48. 48. Hijmans RJ, Cameron SE, Parra JL, Jones PG, Jarvis A. Very high resolution interpolated climate surfaces for global land areas. Int J Climatol. 2005; 25:1965–1978.
  49. 49. Busby JR. Bioclim–a bioclimate analysis and prediction system. Plant Protection Quarterly. 1991; 6:8–9
  50. 50. Booth TH, Nix HA, Busby JR, Hutchinson MF. Bioclim : the first species distribution modelling package, its early applications and relevance to most current Maxent studies. Divers Distrib. 2014; 20:1–9.
  51. 51. Phillips SJ, Anderson RP, Schapire RE. Maximum entropy modeling of species geographic distributions. Ecol Modell. 2006; 190:231–259.
  52. 52. Yackulic CB, Chandler R, Zipkin EF, Royle JA, Nichols JD, Campbell Grant EH, et al. Presence-only modelling using Maxent: when can we trust the inferences? Methods Ecol Evol. 2013; 4:236–243.
  53. 53. Elith J, H. Graham C, P. Anderson R, Dudík M, Ferrier S, Guisan A, et al. Novel methods improve prediction of species’ distributions from occurrence data. Ecography. 2006; 29:129–151.
  54. 54. Cordeiro JLP, Fragoso JMV, Crawshaw D, Oliveira LFB. Lowland tapir distribution and habitat loss in South America. PeerJ. 2016; pmid:27672509
  55. 55. Phillips SJ, Dudík M. Modeling of species distributions with Maxent: new extensions and a comprehensive evaluation. Ecography. 2008; 31:161–175.
  56. 56. Swets J. Measuring the accuracy of diagnostic systems. Science. 1988; 240:1285–1293. pmid:3287615
  57. 57. Araújo MB, Pearson RG, Thuiller W, Erhard M. Validation of species-climate impact models under climate change. Glob Chang Biol. 2005; 11:1504–1513.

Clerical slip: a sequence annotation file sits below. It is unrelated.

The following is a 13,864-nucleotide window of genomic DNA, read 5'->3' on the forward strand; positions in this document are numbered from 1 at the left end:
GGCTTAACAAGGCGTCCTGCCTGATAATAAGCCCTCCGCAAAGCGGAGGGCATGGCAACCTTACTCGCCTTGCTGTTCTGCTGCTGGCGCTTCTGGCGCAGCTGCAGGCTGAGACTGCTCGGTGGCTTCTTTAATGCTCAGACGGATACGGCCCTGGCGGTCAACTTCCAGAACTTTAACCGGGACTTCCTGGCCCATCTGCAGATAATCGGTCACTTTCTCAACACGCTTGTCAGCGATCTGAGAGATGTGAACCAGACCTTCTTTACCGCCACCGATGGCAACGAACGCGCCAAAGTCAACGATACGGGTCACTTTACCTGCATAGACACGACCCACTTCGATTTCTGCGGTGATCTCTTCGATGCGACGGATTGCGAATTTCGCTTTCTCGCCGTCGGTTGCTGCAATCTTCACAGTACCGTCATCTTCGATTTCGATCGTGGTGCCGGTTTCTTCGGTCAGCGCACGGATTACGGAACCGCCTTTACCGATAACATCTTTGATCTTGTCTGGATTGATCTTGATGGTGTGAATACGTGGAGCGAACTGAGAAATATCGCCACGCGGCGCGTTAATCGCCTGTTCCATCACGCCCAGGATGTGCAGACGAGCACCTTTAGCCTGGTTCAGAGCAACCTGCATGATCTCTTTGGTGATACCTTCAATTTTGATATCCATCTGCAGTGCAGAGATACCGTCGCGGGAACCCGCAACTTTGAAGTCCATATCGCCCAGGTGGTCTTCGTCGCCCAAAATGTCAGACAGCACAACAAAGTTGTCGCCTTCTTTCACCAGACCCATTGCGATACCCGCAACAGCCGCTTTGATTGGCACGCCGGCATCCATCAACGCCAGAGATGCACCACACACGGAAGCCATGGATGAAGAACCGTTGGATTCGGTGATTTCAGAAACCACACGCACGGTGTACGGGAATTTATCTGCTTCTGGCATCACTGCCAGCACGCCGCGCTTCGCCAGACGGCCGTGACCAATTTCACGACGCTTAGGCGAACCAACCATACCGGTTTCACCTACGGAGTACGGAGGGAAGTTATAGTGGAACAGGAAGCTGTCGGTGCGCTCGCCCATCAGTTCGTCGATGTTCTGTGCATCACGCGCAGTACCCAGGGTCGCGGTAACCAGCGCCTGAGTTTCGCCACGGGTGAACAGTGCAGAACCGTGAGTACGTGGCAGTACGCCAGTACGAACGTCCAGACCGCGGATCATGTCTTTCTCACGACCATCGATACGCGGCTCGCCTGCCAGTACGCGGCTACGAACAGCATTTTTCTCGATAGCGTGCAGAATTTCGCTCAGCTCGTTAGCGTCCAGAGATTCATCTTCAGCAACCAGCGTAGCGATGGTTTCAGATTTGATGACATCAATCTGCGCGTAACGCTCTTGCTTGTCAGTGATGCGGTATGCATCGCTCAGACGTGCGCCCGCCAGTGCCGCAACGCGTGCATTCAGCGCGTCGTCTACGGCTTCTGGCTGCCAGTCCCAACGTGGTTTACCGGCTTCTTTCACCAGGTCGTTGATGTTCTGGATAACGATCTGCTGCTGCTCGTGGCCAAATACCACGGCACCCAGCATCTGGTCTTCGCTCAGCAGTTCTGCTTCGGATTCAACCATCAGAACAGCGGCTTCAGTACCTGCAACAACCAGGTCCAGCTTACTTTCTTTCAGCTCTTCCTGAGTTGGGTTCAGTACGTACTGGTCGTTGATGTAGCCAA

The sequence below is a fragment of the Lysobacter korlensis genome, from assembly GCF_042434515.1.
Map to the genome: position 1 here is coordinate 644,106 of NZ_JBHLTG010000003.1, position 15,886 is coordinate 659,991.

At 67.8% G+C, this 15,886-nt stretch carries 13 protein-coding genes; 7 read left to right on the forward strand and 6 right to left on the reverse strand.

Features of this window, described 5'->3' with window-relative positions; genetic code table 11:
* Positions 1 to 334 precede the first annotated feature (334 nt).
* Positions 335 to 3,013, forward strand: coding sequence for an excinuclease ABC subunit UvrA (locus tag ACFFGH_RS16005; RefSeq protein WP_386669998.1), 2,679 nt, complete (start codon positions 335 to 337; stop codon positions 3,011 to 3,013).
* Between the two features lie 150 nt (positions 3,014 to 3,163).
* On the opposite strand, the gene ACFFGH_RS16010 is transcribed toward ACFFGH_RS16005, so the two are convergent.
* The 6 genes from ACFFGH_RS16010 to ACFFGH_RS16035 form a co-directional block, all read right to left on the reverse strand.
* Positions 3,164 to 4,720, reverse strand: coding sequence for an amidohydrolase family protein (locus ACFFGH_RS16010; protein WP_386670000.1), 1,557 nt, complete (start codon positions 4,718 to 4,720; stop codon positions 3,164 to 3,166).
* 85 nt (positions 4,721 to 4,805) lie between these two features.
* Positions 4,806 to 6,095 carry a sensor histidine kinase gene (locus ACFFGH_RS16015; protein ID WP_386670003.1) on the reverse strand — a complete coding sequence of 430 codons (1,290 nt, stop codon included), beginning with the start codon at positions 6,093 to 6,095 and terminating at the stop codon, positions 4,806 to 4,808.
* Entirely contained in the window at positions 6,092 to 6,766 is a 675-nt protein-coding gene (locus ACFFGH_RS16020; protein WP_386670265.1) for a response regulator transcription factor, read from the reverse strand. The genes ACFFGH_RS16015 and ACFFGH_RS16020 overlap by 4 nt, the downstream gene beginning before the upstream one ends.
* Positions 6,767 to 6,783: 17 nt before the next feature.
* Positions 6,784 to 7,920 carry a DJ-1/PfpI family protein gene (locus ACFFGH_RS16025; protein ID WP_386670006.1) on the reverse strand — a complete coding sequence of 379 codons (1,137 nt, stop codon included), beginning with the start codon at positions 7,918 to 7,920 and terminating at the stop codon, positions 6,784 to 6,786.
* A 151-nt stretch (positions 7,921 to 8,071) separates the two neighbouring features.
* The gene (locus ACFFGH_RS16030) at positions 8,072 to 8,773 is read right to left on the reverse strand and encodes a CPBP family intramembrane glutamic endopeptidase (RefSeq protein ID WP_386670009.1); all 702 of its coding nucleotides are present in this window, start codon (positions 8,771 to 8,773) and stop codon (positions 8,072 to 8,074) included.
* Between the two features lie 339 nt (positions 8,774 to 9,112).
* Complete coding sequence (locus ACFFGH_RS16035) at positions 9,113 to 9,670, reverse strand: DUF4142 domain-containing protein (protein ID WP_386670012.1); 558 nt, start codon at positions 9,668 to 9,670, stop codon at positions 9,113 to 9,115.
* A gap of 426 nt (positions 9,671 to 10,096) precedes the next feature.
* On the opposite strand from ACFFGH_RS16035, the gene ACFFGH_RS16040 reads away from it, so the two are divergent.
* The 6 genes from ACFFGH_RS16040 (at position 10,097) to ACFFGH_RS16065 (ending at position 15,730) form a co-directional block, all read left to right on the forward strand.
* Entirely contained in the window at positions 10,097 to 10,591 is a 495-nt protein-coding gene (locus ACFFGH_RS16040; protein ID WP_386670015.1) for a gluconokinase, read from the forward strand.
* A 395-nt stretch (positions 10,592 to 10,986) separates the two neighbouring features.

58. 58. Dormann CF, Elith J, Bacher S, Buchmann C, Carl G, Marquéz JRG, et al. Collinearity: a review of methods to deal with it and a simulation study evaluating their performance. Ecography. 2013; 36: 27–46.
  59. 59. Pearson RG, Raxworthy CJ, Nakamura M, Townsend Peterson A. Predicting species distributions from small numbers of occurrence records: a test case using cryptic geckos in Madagascar. J Biogeogr. 2007; 34: 102–117.
  60. 60. Beaumont LJ, Hughes L, Poulsen M. Predicting species distributions: use of climatic parameters in bioclim and its impact on predictions of species’ current and future distributions. Ecol Modell. 2005; 186:251–270.
  61. 61. Christensen JH, Hewitson B, Busuioc, Chen A, Gao X, Held R, et al. Regional Climate Projections. Climate Change. 2007; The Physical Science Basis. Contribution of Working Group I to the Fourth Assessment Report of the Intergovernmental Panel on Climate Change. Cambridge University Press, Cambridge
  62. 62. Clarke L, Edmonds J, Jacoby H, Pitcher H, Reilly J, Richels R. Scenarios of greenhouse gas emissions and atmospheric concentrations. US Dep Energy Publ 6. 2007.
  63. 63. Oleson KW, Bonan GB, Feddema J, Vertenstein M, Kluzek E. Technical description of an urban parameterization for the Community Land Model (CLMU) NCAR Technical Note NCAR/TN-480+STR, National Center Atmos Res. 2010; Boulder, CO, 169pp.
  64. 64. Collins WJ, Bellouin N, Doutriaux-Boucher M, Gedney N, Halloran P, Hinton T, et al. Development and evaluation of an Earth-system model–HadGEM2. Geosci Model Dev. 2011; 4:1051–1075.
  65. 65. Hosmer DW, Hosmer T, Cessie SL, Lemeshow S. A comparison of goodness-of-fit tests for the logistic regression model. Statistics in Medicine. 1997; 16:965–980 pmid:9160492
  66. 66. Thuiller W, Georges D, Engler R. 2016 Biomod2: ensemble platform for species distribution modeling.
  67. 67. Thuiller W, Lavorel S, Araújo MB, Sykes MT, Prentice IC. Climate change threats to plant diversity in Europe. Proc Natl Acad Sci USA. 2005;102: 8245–8250. pmid:15919825